10 facts about the real-life ‘Ten Pound Poms’ (and their famous children!)

Ten Pound Poms launched this week, but what was the real-life scheme the series is based on?

BBC One’s new period drama follows a group of Brits as they depart post-war Britain in 1956 for a life-altering adventure on the other side of the world.

Starring Michelle Keegan (Our Girl), Faye Marsay (Game of Thrones) and Warren Brown (Luther), Ten Pound Poms is airing on Sunday nights on BBC One in the UK.

All six episodes are already streaming on BBC iPlayer, and available to watch on Stan in Australia.

Here’s the trailer:

“For only a tenner, they have been promised a better house, better job prospects and a better quality of life by the sea in sun-soaked Australia,” the official synopsis tells us.

“But life down under isn’t exactly the idyllic dream the new arrivals have been promised. Struggling with their new identity as immigrants, we follow their triumphs and pitfalls as they adapt to a new life in a new country, far from Britain and familiarity.”

Let’s take a look at ten interesting Ten Pound Poms facts:


1. Ten Pound Poms was a slang term to describe British citizens who migrated to Australia and New Zealand after World War II.


2. The term “whinging poms” became a derogatory term for Brits who moaned about the Australian conditions and heat – pom was an abbreviation for pomegranate, referring to the Brits’ sunburned faces!


3. The Australian Government set up the Assisted Passage Migration Scheme in 1945 and the Government of New Zealand launched a similar scheme in July 1947.

It formed part of Australia’s “Populate or Perish” policy, intended to substantially increase the population of Australia and to supply workers for the country’s booming industries.


4. Between 1945 and 1972, the Ten Pound Poms scheme attracted more than one million migrants from the British Isles.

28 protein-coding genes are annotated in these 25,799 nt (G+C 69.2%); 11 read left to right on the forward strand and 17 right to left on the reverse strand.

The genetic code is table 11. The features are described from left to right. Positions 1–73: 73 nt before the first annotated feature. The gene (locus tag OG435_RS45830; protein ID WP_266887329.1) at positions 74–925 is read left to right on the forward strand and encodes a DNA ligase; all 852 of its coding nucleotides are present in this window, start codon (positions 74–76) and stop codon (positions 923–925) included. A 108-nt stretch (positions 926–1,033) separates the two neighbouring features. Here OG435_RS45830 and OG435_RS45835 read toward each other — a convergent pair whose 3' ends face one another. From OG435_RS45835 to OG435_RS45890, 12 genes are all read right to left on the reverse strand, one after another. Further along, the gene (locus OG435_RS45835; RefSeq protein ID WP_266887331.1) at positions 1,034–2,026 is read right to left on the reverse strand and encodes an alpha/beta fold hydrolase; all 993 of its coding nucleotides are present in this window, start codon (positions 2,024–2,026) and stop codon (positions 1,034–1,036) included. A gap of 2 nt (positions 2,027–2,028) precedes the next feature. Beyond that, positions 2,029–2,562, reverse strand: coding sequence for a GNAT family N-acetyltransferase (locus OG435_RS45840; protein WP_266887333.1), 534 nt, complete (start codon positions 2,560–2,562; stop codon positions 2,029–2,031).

Even more migrants were encouraged to travel in 1957 following a campaign called “Bring Out a Briton.” The scheme peaked in 1969 with more than 80,000 migrants taking advantage of the scheme!


5. £10 bought a six-week assisted passage on chartered ships and aircraft, with the promise of good employment prospects, affordable housing, endless sunshine and a brand new, more optimistic life down under: “Your family will flourish in Australia.”

Upon their arrival, however, migrants were placed in basic migration hostels and the expected job opportunities weren’t always readily available.


6. The equivalent of about £350 today, the ten pound charge covered processing fees for migration whilst “youngsters under 19” could travel for free.

The cost was increased to £75 in 1973, and the scheme ran until 1982.


7. The scheme also included residents of British colonies like Malta and Cyprus, with schemes to assist selected migrants from the Netherlands, Italy, Greece and West Germany in the 1950s.


8. Migrants were required to remain in Australia for 2 years – or they had to pay back the cost of their assisted passage.

A return journey to Britain would cost them at least £120 (around £4,200 in today’s money!), which most couldn’t afford to pay.

An estimated quarter of British migrants went back to the UK within the first two years, although half of these – the so-called “Boomerang Poms” – later returned to Australia.


9. Up until 1 December 1973, migrants from Commonwealth countries could apply for Australian citizenship after just one year’s residency.

That was then extended to three years, the requirements being place of residence, good character, knowledge of the language and rights and duties of citizenship, and the intention to live permanently in Australia.

Relatively few British migrants took up Australian citizenship though.


10. Famous children of Ten Pound Poms include Kylie and Dannii Minogue!

Both born in Melbourne, the singers are the daughters of car company accountant Ronald Minogue and his wife Carole Ann, a former ballet dancer, who moved to Australia in 1958 on the ship Fairsea.

On the same ship were the Gibb Family, later of Bee Gees fame! They spent their first few years in Manchester then moved to Queensland where they began their musical careers.

Sydney-born actor Hugh Jackman (The Greatest Showman, Les Miserables) is also the son of English parents who moved to Australia in 1967 as part of the Ten Pound Poms scheme.


There’s no confirmed US broadcaster for Ten Pound Poms yet, but we’ll keep you updated.

Ten Pound Poms: A Life History of British Post-war Emigration to Australia is available on Amazon.